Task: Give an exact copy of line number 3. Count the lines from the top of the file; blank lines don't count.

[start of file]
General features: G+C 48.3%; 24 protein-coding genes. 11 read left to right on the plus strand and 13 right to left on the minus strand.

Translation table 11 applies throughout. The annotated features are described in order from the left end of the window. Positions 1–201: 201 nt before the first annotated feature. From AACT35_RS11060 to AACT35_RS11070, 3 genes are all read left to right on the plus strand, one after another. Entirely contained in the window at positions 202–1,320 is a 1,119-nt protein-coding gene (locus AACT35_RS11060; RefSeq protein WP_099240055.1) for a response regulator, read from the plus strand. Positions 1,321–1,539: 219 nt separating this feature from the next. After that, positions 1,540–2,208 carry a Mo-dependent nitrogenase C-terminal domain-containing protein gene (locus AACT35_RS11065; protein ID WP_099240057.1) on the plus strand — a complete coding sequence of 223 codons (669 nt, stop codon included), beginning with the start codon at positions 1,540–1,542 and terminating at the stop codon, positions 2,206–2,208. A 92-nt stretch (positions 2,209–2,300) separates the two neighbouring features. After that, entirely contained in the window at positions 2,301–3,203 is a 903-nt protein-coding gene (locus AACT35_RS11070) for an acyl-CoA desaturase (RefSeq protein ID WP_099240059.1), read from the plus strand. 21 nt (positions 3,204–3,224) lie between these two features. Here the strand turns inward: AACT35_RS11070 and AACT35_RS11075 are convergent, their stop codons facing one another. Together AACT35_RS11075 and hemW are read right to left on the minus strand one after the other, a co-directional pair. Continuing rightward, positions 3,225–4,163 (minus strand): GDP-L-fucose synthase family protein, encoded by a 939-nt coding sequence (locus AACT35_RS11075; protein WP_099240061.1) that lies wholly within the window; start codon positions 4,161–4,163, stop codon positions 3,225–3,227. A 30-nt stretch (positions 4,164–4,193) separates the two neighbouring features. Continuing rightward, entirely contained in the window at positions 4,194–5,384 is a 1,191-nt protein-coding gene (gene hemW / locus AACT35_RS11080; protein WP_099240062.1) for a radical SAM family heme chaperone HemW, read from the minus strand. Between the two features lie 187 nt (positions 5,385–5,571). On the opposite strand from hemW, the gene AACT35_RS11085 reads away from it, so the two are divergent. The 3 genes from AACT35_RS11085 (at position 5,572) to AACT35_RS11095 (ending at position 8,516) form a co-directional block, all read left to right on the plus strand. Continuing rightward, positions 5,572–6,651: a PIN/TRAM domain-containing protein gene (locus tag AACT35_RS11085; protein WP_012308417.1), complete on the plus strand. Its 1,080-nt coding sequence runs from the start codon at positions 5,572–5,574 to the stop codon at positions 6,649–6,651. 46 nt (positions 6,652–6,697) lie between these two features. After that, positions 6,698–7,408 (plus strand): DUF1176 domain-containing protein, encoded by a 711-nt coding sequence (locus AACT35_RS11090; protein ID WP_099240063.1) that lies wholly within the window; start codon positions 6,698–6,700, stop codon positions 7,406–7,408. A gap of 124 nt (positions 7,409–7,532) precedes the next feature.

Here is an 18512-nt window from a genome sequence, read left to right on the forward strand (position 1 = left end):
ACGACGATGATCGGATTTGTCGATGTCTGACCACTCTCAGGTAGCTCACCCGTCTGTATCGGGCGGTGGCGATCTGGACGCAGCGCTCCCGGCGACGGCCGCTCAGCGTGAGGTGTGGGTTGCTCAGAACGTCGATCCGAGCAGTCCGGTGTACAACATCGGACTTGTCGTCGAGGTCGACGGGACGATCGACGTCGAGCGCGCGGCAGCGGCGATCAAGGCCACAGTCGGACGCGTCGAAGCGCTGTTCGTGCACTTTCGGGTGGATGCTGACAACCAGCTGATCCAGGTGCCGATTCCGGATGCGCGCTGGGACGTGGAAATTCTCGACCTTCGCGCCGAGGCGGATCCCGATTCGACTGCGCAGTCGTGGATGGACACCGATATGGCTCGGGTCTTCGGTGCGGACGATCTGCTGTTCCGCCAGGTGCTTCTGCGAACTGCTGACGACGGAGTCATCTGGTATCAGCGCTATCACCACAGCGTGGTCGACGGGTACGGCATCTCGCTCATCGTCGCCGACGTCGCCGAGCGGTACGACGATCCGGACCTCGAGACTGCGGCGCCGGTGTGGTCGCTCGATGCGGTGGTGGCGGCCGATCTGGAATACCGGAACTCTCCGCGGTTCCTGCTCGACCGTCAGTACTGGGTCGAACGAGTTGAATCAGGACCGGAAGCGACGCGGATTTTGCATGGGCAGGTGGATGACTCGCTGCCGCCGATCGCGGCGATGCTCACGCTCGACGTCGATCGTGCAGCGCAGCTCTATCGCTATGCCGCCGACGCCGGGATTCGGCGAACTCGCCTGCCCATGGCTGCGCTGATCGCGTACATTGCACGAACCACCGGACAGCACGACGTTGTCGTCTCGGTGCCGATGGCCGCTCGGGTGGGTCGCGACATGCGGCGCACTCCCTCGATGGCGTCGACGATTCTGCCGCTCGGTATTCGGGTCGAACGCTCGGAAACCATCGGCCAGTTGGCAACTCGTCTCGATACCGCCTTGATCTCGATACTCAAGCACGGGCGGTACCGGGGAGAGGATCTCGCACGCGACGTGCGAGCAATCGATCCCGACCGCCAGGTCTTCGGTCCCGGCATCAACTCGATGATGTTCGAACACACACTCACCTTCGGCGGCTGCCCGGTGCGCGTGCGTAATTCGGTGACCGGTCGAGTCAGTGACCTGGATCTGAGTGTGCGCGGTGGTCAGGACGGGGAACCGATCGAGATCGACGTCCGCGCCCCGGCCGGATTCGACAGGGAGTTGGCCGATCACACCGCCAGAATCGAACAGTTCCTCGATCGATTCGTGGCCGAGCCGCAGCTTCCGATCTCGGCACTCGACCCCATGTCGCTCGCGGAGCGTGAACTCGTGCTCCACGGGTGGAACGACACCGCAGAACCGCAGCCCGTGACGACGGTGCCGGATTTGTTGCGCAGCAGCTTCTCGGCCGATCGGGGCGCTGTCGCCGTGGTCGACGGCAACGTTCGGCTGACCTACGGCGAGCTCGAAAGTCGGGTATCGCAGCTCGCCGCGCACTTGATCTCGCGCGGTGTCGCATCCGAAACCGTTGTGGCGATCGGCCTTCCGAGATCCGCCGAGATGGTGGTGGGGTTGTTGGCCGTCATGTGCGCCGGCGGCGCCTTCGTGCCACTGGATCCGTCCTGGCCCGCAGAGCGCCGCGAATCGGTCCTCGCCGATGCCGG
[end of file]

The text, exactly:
Here is an 18512-nt window from a genome sequence, read left to right on the forward strand (position 1 = left end):